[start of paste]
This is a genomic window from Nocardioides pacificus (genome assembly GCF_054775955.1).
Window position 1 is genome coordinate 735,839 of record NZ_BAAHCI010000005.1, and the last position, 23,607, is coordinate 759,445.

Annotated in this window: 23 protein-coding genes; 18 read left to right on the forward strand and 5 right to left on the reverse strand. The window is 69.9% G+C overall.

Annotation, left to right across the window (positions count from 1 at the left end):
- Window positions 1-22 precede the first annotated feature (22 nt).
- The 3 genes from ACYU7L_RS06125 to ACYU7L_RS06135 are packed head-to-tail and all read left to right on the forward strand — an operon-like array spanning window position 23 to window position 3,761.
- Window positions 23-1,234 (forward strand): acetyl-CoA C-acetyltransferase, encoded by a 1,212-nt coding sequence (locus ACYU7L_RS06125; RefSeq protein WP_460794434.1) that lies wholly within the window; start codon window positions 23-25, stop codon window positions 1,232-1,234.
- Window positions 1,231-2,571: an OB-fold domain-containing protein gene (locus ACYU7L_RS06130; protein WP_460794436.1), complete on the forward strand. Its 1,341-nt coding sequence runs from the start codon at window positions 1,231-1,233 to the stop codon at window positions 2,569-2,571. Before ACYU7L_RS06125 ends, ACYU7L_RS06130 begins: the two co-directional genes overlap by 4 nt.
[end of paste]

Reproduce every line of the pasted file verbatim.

This is a genomic window from Nocardioides pacificus (genome assembly GCF_054775955.1).
Window position 1 is genome coordinate 735,839 of record NZ_BAAHCI010000005.1, and the last position, 23,607, is coordinate 759,445.

Annotated in this window: 23 protein-coding genes; 18 read left to right on the forward strand and 5 right to left on the reverse strand. The window is 69.9% G+C overall.

Annotation, left to right across the window (positions count from 1 at the left end):
- Window positions 1-22 precede the first annotated feature (22 nt).
- The 3 genes from ACYU7L_RS06125 to ACYU7L_RS06135 are packed head-to-tail and all read left to right on the forward strand — an operon-like array spanning window position 23 to window position 3,761.
- Window positions 23-1,234 (forward strand): acetyl-CoA C-acetyltransferase, encoded by a 1,212-nt coding sequence (locus ACYU7L_RS06125; RefSeq protein WP_460794434.1) that lies wholly within the window; start codon window positions 23-25, stop codon window positions 1,232-1,234.
- Window positions 1,231-2,571: an OB-fold domain-containing protein gene (locus ACYU7L_RS06130; protein WP_460794436.1), complete on the forward strand. Its 1,341-nt coding sequence runs from the start codon at window positions 1,231-1,233 to the stop codon at window positions 2,569-2,571. Before ACYU7L_RS06125 ends, ACYU7L_RS06130 begins: the two co-directional genes overlap by 4 nt.